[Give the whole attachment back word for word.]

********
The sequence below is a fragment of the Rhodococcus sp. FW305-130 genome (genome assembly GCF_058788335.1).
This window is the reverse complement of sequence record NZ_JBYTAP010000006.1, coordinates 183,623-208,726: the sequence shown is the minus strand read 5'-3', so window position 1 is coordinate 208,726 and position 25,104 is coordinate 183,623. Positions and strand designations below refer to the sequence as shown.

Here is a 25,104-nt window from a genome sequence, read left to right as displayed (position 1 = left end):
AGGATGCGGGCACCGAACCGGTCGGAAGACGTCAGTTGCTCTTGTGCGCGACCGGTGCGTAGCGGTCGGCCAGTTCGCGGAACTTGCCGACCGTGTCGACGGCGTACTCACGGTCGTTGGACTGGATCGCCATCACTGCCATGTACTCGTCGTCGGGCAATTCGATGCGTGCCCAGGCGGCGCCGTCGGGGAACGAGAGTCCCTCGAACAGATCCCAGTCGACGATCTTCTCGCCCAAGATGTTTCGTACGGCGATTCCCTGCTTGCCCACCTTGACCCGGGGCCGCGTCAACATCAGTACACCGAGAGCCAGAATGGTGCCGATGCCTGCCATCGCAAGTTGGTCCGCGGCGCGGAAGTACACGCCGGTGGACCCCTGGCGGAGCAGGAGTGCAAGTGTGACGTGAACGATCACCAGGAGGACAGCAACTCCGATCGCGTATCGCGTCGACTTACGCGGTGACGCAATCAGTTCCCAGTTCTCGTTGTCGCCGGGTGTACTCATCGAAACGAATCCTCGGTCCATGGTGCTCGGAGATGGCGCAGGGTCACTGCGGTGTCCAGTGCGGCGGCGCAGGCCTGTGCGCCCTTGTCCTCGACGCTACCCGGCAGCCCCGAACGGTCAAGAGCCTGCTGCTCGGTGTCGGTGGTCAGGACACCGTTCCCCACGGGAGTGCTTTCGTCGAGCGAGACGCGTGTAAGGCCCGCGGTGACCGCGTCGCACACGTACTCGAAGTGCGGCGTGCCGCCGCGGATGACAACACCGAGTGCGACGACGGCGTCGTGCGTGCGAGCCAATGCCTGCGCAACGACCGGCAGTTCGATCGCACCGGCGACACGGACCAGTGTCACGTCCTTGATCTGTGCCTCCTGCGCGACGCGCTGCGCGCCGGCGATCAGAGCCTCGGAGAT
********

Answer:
The sequence below is a fragment of the Rhodococcus sp. FW305-130 genome (genome assembly GCF_058788335.1).
This window is the reverse complement of sequence record NZ_JBYTAP010000006.1, coordinates 183,623-208,726: the sequence shown is the minus strand read 5'-3', so window position 1 is coordinate 208,726 and position 25,104 is coordinate 183,623. Positions and strand designations below refer to the sequence as shown.

Here is a 25,104-nt window from a genome sequence, read left to right as displayed (position 1 = left end):
AGGATGCGGGCACCGAACCGGTCGGAAGACGTCAGTTGCTCTTGTGCGCGACCGGTGCGTAGCGGTCGGCCAGTTCGCGGAACTTGCCGACCGTGTCGACGGCGTACTCACGGTCGTTGGACTGGATCGCCATCACTGCCATGTACTCGTCGTCGGGCAATTCGATGCGTGCCCAGGCGGCGCCGTCGGGGAACGAGAGTCCCTCGAACAGATCCCAGTCGACGATCTTCTCGCCCAAGATGTTTCGTACGGCGATTCCCTGCTTGCCCACCTTGACCCGGGGCCGCGTCAACATCAGTACACCGAGAGCCAGAATGGTGCCGATGCCTGCCATCGCAAGTTGGTCCGCGGCGCGGAAGTACACGCCGGTGGACCCCTGGCGGAGCAGGAGTGCAAGTGTGACGTGAACGATCACCAGGAGGACAGCAACTCCGATCGCGTATCGCGTCGACTTACGCGGTGACGCAATCAGTTCCCAGTTCTCGTTGTCGCCGGGTGTACTCATCGAAACGAATCCTCGGTCCATGGTGCTCGGAGATGGCGCAGGGTCACTGCGGTGTCCAGTGCGGCGGCGCAGGCCTGTGCGCCCTTGTCCTCGACGCTACCCGGCAGCCCCGAACGGTCAAGAGCCTGCTGCTCGGTGTCGGTGGTCAGGACACCGTTCCCCACGGGAGTGCTTTCGTCGAGCGAGACGCGTGTAAGGCCCGCGGTGACCGCGTCGCACACGTACTCGAAGTGCGGCGTGCCGCCGCGGATGACAACACCGAGTGCGACGACGGCGTCGTGCGTGCGAGCCAATGCCTGCGCAACGACCGGCAGTTCGATCGCACCGGCGACACGGACCAGTGTCACGTCCTTGATCTGTGCCTCCTGCGCGACGCGCTGCGCGCCGGCGATCAGAGCCTCGGAGAT